Uh, Picasso was alive he woulda made her
That’s right nigga Mona Lisa can’t fade her
I mean Marilyn Monroe, she’s quite nice
But why all the pretty icons always all white
Put some colored girls in the MoMA
Half these broads ain’t got nothing on Willona
Don’t make me bring Thelma in it
Bring Halle, bring Penélope and Salma in it
Back to my Beyonces
You deserve three stacks for the Andre
-Jay Z (That’s My Bitch)
Marilyn Monroe was aesthetically pleasing and all, but the following brown skin bombshells deserve the same adoration and love from black women, if not more. While many people are familiar with Josephine Baker, there are three other women I think of when I hear “black bombshell”. Disclaimer : I planned on including Pearl Bailey, but she was a republican and Ronald Reagan supporter so she got nixed from the list.
#1 Dorothy Dandridge
She was born in Cleveland in 1922, and spent her childhood performing on the Chitlin Circuit. She had small roles in race films, comedy shorts, and jukebox reels. She was criticized for being too provocative, in the same era that Marilyn Monroe was lauded as a sex symbol. She is known best for being the first black actress nominated for an Academy Award for her performance in Carmen in 1954. As a result, she was signed to a three movie contract with Fox, at 75K per film. Forced to do what her management told her, she pissed off the black community when starring in 1959’s Porgy and Bess due to its racial stereotypes. Dorothy’s handlers eventually cheater $150,000 out of her, and she was broke by 1962. She had a four year affair with married director Otto Preminger, and broke up with him when she realized he wouldn’t leave his wife. During those four years he gave her bad career advice, and she passed up several roles that would have helped her career. The affair also had a negative effect on her career in the eyes of the black community, who believed she was furthering the jezebel stereotype. She married and divorced twice, and had one child who had to be admitted to a mental asylum. In 1965, her body was found in her apartment by her manager. It is not clear whether she died from suicide or natural causes. Her contributions to Hollywood were unfortunately not recognized until the 1980s.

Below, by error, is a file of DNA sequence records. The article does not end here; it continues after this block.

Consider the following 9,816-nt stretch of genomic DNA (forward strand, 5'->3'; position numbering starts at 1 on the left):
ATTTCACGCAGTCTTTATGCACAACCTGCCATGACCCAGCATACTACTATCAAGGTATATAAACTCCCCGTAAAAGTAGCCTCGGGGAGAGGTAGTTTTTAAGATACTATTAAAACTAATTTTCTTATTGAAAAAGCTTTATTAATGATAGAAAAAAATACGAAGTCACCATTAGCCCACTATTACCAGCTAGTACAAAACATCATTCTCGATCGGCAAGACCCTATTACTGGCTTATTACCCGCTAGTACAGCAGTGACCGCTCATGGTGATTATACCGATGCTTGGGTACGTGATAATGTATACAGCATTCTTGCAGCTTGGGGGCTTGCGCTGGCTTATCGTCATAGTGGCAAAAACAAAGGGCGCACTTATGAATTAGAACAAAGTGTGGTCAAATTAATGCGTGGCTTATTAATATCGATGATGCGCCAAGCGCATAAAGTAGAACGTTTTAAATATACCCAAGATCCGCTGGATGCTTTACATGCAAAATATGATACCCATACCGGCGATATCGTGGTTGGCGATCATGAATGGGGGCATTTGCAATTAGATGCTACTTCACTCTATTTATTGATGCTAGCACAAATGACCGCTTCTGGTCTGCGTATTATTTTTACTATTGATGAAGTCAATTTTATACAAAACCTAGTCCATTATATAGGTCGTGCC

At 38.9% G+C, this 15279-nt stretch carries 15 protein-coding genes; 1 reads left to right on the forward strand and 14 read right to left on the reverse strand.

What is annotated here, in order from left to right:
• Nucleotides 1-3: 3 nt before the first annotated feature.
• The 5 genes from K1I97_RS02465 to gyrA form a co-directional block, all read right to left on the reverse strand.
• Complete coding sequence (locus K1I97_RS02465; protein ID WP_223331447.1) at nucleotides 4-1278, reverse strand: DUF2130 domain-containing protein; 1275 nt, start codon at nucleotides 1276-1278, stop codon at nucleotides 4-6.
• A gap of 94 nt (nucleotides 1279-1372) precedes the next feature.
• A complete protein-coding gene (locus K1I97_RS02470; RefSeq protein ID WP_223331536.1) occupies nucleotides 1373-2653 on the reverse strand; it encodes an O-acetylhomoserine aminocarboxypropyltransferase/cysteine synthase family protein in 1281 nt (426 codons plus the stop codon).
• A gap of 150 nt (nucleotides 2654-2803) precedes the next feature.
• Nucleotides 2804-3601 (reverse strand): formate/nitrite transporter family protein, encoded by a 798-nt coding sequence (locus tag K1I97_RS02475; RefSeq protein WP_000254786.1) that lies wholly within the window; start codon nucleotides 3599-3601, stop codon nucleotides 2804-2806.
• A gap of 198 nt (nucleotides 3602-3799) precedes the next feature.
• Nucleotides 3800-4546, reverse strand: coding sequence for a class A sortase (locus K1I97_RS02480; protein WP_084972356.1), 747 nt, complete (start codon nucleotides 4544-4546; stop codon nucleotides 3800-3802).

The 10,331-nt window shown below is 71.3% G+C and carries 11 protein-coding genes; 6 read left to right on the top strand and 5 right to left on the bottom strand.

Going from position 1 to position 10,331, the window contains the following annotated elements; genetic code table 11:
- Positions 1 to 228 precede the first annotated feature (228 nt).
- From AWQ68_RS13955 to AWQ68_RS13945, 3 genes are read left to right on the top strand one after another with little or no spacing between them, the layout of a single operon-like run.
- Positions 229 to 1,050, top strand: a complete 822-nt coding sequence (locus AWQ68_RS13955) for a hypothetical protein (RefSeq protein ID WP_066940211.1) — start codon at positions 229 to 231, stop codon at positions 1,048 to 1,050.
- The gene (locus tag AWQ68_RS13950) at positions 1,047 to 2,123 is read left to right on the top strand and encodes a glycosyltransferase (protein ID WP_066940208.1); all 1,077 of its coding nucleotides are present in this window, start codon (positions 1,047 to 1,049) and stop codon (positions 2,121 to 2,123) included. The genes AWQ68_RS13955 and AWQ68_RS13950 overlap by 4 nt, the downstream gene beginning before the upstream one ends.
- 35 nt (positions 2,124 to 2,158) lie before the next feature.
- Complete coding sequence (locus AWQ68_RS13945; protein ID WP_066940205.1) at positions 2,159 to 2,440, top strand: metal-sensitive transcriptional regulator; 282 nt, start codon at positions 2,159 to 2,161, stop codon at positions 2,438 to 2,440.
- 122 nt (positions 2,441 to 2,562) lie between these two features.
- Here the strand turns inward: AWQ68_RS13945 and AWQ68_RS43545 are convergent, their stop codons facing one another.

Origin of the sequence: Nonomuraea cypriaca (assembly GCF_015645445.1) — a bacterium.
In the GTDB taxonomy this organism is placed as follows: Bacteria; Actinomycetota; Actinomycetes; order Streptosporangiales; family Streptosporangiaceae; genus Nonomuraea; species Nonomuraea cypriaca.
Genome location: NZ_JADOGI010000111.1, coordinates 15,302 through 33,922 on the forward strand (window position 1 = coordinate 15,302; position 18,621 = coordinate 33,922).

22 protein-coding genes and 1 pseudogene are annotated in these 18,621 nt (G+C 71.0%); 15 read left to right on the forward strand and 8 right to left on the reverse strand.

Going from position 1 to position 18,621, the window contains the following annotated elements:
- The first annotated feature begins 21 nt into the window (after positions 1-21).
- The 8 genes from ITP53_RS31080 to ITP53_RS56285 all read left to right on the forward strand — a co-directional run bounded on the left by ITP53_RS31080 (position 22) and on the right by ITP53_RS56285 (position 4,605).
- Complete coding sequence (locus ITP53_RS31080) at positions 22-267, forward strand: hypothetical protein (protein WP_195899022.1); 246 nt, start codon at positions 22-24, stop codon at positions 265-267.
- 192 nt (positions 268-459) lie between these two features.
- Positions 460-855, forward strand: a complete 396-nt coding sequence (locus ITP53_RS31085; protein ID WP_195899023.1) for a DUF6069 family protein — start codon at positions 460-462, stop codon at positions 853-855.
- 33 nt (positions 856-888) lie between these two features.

#2 Eartha Kitt
Eartha Kitt was born in North Carolina in 1927, likely the child of rape by her white father. After spending her youth being passed among family members, she began her career in the 40s as a member of the Katherine Dunham Dance Company in New York. Her french fluency gave her a special edge when singing, and she went on to be able to sing in five other languages not including english. She starred in a slew of films in the 1950s and put out her best known hit (and my favorite Christmas song) Santa Baby, in 1953. She also starred as Catwoman in the late 1960s. But my favorite thing Eartha ever did was offend then-first lady Lady Bird Johnson in 1968, By expressing Anti-Vietnam War sentiments, she made Lady Bird burst into tears. She was blackballed in Hollywood (and also added to the FBI surveillance list). As a result and decided to focus on her career in Europe and Asia. She came back on the American radar in the 70’s, starring on Broadway in Timbuktu! This revival increased her support from the gay community, and she became an icon. Most of us 90’s babies know Eartha from the Emperor’s New Groove and Holes. She died on Christmas day in 2008.
#3 Lena Horne
Lena Horne was born in Bedstuy in 1917. She worked at the Cotton Club as a chorus girl beginning in 1933. She then appeared in a few movies but she was an especially popular singer. She refused to perform in front of segregated audiences overseas during WWII. She never got any leading film roles because of her race, and therefore concentrated on nightclub performances in the 1950s. It was also during the 50s that Lena dabbled in more activism. She attended NAACP rallies and spoke at The March on Washington, while also being a best-selling musical artist. In 1958 Lena was the first black woman nominated for a Tony award. She became active in Broadway during the 80’s, and later admitted in a 1980 interview that her second marriage in 1947 to white composer Lennie Hayton was a calculated move to advance her career. Lena died in 2010.